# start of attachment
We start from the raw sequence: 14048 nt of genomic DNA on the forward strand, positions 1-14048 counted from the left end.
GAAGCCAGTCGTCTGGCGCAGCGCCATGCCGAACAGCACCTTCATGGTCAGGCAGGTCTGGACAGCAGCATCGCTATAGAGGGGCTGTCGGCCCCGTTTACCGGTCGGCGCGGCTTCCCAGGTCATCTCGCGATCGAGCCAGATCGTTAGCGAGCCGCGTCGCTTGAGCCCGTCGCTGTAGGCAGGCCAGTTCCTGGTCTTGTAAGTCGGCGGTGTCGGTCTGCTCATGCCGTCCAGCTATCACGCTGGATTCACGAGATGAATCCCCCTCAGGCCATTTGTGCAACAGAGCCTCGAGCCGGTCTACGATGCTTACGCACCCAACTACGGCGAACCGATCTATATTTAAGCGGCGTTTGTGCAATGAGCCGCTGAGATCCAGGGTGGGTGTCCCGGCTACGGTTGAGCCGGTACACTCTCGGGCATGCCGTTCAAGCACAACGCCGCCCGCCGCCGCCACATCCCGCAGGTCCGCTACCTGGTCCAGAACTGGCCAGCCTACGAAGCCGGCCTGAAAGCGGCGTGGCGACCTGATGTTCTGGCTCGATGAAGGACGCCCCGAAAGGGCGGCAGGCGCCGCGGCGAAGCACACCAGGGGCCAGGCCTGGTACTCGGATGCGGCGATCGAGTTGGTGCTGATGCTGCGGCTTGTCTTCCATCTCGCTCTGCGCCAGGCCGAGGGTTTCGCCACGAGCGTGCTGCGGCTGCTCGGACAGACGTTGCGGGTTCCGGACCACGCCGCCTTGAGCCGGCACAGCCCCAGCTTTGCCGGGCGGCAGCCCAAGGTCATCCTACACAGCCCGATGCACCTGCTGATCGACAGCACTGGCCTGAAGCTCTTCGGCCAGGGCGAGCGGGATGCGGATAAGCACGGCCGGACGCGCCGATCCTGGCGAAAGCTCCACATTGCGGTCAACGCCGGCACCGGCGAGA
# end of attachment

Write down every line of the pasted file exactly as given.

We start from the raw sequence: 14048 nt of genomic DNA on the forward strand, positions 1-14048 counted from the left end.
GAAGCCAGTCGTCTGGCGCAGCGCCATGCCGAACAGCACCTTCATGGTCAGGCAGGTCTGGACAGCAGCATCGCTATAGAGGGGCTGTCGGCCCCGTTTACCGGTCGGCGCGGCTTCCCAGGTCATCTCGCGATCGAGCCAGATCGTTAGCGAGCCGCGTCGCTTGAGCCCGTCGCTGTAGGCAGGCCAGTTCCTGGTCTTGTAAGTCGGCGGTGTCGGTCTGCTCATGCCGTCCAGCTATCACGCTGGATTCACGAGATGAATCCCCCTCAGGCCATTTGTGCAACAGAGCCTCGAGCCGGTCTACGATGCTTACGCACCCAACTACGGCGAACCGATCTATATTTAAGCGGCGTTTGTGCAATGAGCCGCTGAGATCCAGGGTGGGTGTCCCGGCTACGGTTGAGCCGGTACACTCTCGGGCATGCCGTTCAAGCACAACGCCGCCCGCCGCCGCCACATCCCGCAGGTCCGCTACCTGGTCCAGAACTGGCCAGCCTACGAAGCCGGCCTGAAAGCGGCGTGGCGACCTGATGTTCTGGCTCGATGAAGGACGCCCCGAAAGGGCGGCAGGCGCCGCGGCGAAGCACACCAGGGGCCAGGCCTGGTACTCGGATGCGGCGATCGAGTTGGTGCTGATGCTGCGGCTTGTCTTCCATCTCGCTCTGCGCCAGGCCGAGGGTTTCGCCACGAGCGTGCTGCGGCTGCTCGGACAGACGTTGCGGGTTCCGGACCACGCCGCCTTGAGCCGGCACAGCCCCAGCTTTGCCGGGCGGCAGCCCAAGGTCATCCTACACAGCCCGATGCACCTGCTGATCGACAGCACTGGCCTGAAGCTCTTCGGCCAGGGCGAGCGGGATGCGGATAAGCACGGCCGGACGCGCCGATCCTGGCGAAAGCTCCACATTGCGGTCAACGCCGGCACCGGCGAGA